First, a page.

The router, like it’s name implies, directs, or routes, data between networks and is one of the key components to any network, big or small. While it is not technically required for a network to function, it is needed to communicate outside of a given network.
A Very Brief History
The origin of the router dates back to the mid 1960s where the concept was first used by Welsh computer scientist, Donald Davies.1The ARPANET & Computer Networks Over the years it has gone by different names and has been combined with other devices; however, the basic functions remain the same.
The Default Gateway
Before we get too deep into routers, we need to know what a default gateway is. When a new client joins a network, it is given a few things from DHCP: an IP Address, default gateway, and some other settings. The default gateway is where clients send all data when a path is not known. Every client should have one default gateway set that points to the main router connected to the internet.
How It Works
In the diagram above, the router links two different networks together, Network A and Network B. Both clients, PC0 and PC1, have no idea how to reach the other or about the other’s existence. However, with the use of the router, data can be sent between them.
PC0 wants to send data to PC1, but does not know how to get to it. PC0 will send the message to its default gateway for the router to handle. The router knows about PC1 and can forward the message even though the two computers are on different networks. Remember, this is only possible because the router connects to both networks and can interact with both networks.
The functionality and concept is the same when interacting with the internet. Data is sent from a device to the router, which is then routed to the proper website online. While the device may not know how to get to the website, the router sends the data onto the internet for delivery. Data moving across the internet will generally go through multiple routers before reaching the final destination.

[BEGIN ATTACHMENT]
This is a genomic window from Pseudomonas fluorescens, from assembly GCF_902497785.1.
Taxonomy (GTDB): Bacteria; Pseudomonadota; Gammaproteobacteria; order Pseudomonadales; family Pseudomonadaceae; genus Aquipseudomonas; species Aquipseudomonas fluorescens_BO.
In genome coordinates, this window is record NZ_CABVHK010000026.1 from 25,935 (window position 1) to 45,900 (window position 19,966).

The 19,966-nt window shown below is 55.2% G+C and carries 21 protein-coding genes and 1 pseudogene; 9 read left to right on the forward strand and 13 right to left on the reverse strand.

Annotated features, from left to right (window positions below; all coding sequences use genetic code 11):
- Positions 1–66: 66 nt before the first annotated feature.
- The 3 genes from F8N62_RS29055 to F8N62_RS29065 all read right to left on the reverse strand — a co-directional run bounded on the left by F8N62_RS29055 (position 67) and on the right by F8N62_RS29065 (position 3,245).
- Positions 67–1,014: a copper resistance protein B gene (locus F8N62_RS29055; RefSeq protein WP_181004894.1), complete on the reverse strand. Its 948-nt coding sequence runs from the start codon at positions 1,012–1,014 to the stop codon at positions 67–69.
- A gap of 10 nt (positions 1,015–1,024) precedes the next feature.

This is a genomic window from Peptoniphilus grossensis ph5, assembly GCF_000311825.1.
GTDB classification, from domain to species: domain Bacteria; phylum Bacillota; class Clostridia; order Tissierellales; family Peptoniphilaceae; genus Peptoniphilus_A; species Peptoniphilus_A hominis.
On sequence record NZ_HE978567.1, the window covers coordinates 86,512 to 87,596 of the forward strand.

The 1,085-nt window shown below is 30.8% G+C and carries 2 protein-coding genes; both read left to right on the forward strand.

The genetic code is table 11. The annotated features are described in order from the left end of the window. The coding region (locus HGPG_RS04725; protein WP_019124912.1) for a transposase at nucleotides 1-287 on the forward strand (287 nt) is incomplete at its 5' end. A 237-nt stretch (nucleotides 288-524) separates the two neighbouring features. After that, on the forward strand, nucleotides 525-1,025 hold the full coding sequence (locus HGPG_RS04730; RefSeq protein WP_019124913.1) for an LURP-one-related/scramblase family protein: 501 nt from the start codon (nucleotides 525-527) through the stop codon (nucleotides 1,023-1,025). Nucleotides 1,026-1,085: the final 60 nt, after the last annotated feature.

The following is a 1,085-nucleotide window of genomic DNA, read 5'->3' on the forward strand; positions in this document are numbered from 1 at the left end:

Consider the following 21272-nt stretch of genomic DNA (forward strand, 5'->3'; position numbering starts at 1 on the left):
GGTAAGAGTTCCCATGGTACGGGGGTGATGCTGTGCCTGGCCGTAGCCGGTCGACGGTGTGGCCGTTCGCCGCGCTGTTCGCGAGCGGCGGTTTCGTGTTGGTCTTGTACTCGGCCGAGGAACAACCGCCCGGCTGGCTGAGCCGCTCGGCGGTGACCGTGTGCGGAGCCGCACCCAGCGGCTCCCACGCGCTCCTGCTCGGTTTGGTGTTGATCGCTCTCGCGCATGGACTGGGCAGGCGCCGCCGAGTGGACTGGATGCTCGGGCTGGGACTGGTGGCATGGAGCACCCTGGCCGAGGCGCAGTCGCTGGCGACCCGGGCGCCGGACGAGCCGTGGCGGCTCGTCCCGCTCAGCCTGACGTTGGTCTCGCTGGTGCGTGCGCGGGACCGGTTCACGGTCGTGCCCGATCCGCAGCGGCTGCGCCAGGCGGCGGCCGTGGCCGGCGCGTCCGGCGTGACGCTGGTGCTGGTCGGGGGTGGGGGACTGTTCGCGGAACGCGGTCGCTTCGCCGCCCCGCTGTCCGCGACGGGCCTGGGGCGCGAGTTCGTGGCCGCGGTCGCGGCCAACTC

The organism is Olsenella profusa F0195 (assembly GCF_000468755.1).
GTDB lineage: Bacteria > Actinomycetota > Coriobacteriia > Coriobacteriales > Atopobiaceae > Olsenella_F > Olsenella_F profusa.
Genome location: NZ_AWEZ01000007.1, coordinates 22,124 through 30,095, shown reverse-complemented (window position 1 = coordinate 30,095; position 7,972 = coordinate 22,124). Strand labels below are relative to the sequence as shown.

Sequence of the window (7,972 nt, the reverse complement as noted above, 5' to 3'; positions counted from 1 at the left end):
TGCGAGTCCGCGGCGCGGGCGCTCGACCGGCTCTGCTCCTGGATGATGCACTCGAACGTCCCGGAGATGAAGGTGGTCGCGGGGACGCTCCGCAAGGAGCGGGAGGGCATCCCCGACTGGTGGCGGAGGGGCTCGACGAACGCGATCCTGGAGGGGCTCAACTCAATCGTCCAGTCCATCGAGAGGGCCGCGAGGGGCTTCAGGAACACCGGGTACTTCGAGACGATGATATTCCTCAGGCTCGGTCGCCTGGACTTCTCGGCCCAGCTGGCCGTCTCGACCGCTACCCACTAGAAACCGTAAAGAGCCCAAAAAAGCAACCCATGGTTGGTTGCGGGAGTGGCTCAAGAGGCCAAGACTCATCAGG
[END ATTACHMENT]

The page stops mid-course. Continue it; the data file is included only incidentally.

Ralph Breaks the Internet does a great job visualizing the internet and how it is all interconnected. Each of the large buildings are a visualization of a web server and the content within it. To access the data a user must use a door, or in our world a router.
A router at a fortune 500 company performs the same actions as your at home, but not all are created equal. Business grade routers are designed for high volume and fast response times. While a business router typically only performs one function, routing data, many home routers have multiple functions in the same unit. These other functions include wireless access points, modems, and switching capabilities. These devices are called multifunctional routers, but they still perform the basic router functions. We will take a look at these other devices in the future.